I’ve wondered whether it’s a bit much to arrive at the property company’s office 30 minutes early, but I will get lost on my way from the station, and when I arrive 20 minutes ahead of time, I’m already 8th in line.
Yesterday, at lunchtime, I got an email inviting me to pick up a key to view a flat I’d applied for. The key would have to be picked up from the company’s office, and returned as soon as possible the same day. Said office is nowhere near my current flat nor the one I was going to view, but the location is simply perfect, and so I’ve cancelled the weekly Skype breakfast with my family and live-text my adventures to them instead.
It’s a warm and sunny Saturday, and I think that even if this whole journey turns out to be a waste, at least I’ve been outside. On the train taking me from east Berlin to the north, a large group of middle-aged women, who I suspect have had a liquid breakfast, are howling with laughter. Off the train I help a young mother carry her pram down the empty station steps, and make my way to the property company’s office.
It’s a gorgeous morning, and waiting for the doors to open I feel wonderfully calm. I’m out in the sun, actively pursuing my dream of having my own flat; a few roads away from traffic, all I hear is bird song and the chatter of people behind me. Only when I turn around to leave, keys in hand, do I see how long the queue has become.
The bus ride south is so bumpy I think I can feel my insides jumping around; at one point I’m almost thrown out of my seat. I stumble off the bus and look around. I’m a few minutes away from a gorgeous park, and it’s quiet: the location simply is perfect.
A short walk later, I find that the flat isn’t. Not only is it small in a way that even stretches calling it a challenge; it’s also on the ground floor, and out in the yard an enormous shrub provides privacy not only from prying eyes, but also the sun. We might be overground, but I’m getting a distinct basement feeling. Great if you don’t like daylight, I text my parents, and make my way back to that infernal bus. I’d love to stay in the area and explore the park, but I have a key to return.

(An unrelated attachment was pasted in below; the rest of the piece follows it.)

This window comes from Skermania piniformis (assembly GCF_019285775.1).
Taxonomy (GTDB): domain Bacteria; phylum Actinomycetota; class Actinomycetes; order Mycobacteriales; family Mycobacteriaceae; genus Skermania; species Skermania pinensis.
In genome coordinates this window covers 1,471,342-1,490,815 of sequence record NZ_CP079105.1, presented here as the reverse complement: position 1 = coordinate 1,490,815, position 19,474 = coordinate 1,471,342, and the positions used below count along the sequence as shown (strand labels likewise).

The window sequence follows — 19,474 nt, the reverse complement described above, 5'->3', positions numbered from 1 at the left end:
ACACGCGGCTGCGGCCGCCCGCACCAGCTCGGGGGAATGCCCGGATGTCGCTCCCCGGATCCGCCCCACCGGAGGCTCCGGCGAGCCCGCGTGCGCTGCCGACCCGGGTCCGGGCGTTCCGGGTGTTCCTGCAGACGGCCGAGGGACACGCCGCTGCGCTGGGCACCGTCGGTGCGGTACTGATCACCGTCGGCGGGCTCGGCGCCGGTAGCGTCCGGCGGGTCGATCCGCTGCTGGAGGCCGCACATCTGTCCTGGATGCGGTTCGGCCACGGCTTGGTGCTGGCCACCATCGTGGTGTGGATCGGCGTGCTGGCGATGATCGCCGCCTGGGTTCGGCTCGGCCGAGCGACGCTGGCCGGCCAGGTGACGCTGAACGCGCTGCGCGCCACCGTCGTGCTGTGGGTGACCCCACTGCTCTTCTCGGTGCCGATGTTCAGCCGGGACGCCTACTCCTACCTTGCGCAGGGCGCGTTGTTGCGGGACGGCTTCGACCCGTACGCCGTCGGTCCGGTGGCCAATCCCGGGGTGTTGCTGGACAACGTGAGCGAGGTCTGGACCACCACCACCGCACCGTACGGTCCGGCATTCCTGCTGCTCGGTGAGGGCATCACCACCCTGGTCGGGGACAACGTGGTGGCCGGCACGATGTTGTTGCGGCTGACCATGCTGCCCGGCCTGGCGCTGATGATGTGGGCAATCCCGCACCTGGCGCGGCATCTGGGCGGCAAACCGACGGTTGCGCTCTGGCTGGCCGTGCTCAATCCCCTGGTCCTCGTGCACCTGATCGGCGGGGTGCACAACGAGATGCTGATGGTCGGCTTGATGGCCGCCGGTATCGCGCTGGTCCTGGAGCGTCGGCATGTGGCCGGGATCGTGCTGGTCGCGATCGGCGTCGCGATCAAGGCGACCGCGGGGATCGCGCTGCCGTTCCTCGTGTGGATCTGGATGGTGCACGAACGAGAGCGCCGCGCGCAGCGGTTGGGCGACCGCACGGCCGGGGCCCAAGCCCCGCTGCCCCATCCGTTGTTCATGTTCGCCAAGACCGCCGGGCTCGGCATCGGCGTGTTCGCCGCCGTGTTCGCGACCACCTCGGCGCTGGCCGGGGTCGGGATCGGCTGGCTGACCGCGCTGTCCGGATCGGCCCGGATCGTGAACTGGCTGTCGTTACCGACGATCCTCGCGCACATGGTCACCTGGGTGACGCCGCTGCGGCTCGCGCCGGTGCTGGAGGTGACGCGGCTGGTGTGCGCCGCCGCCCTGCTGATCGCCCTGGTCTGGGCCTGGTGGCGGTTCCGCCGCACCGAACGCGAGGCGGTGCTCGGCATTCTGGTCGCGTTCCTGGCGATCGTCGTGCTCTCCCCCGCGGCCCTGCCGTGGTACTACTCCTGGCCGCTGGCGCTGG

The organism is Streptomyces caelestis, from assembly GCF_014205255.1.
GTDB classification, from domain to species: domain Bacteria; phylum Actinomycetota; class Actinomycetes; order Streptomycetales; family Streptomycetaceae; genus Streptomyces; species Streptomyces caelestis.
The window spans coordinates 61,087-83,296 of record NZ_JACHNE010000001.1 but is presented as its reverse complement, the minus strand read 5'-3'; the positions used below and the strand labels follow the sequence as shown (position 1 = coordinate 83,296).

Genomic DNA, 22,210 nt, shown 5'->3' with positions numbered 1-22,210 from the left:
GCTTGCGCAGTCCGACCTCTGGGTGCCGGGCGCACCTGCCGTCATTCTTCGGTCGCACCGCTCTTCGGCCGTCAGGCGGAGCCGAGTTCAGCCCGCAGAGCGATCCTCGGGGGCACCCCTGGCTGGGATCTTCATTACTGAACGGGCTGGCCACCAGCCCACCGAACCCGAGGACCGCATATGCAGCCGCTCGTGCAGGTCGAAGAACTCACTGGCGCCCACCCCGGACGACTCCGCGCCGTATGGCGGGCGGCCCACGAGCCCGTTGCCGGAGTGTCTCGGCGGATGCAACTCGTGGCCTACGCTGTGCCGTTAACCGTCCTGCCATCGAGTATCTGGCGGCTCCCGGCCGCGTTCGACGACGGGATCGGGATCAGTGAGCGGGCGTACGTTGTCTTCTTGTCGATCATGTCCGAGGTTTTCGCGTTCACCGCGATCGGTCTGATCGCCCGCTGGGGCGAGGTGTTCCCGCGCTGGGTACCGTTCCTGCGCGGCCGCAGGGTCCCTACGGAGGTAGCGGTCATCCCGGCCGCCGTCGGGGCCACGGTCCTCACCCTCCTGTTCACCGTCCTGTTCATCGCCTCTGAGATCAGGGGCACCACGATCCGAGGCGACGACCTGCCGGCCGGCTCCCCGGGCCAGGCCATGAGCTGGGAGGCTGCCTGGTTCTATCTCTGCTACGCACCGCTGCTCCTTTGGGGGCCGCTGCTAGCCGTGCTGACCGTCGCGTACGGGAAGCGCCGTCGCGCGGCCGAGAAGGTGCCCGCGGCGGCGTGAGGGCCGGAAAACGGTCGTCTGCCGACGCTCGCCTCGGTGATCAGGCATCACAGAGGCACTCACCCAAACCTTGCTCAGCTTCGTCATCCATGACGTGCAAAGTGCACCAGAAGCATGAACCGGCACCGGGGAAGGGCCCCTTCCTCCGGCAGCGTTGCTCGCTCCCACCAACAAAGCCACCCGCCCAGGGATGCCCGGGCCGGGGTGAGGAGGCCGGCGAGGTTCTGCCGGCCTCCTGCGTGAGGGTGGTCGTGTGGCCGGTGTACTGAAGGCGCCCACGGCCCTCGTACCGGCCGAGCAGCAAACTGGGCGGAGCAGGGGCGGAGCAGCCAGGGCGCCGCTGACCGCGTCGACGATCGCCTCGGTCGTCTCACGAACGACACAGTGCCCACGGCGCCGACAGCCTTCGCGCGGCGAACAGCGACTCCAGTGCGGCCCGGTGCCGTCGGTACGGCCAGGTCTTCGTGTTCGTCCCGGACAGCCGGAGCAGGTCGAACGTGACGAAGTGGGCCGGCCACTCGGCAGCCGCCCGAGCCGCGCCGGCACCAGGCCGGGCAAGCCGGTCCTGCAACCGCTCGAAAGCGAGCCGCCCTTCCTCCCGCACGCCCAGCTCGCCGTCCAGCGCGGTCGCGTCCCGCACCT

One 20-minute hell ride later, I’m back in the queue. After about ten minutes, a nervous-looking woman storms past me, keys in hand, and asks where she can hand them in. More people walk past me and a second queue of key returners forms, despite there clearly being no system in place for this situation. The key returners watch nervously as the main queue inches forward. At last, the nervous-looking woman is being served, but apart from that it’s the main queue that moves. After several minutes, a stocky woman in a grey hoodie walks past me to wait near the desk that looks like it’ll be free next.
‘Excuse me,’ I tell her. ‘I was here before you.’
‘I’m only returning a key,’ she says.
‘So am I,’ I say, jingling mine. ‘I saw all of you come in. I was here before you.’
‘We’re only returning keys,’ the tall man I assume is her partner says from my other side.
‘Me too,’ I repeat. ‘And I was here before you. I’ve been waiting here for twenty minutes.’
‘We’ve been waiting, too!’ she says from my right. ‘We wait for an hour.’
‘Earlier we wait,’ he says from my left, ‘all these people come in to return keys and we wait even longer!’
I look at him for a second, wondering what this has to do with me. ‘I watched you come in,’ I repeat. ‘I was here before you.’
Eventually, he says something to her that I don’t understand. She glares at me and walks back to her original spot, hissing ‘Shitface!’ at me as she goes past.
On the train taking me back from north to east, a large group of young women are dancing around the carriage and singing a song that won’t leave my head for another couple of hours.
At least I’ve been outside.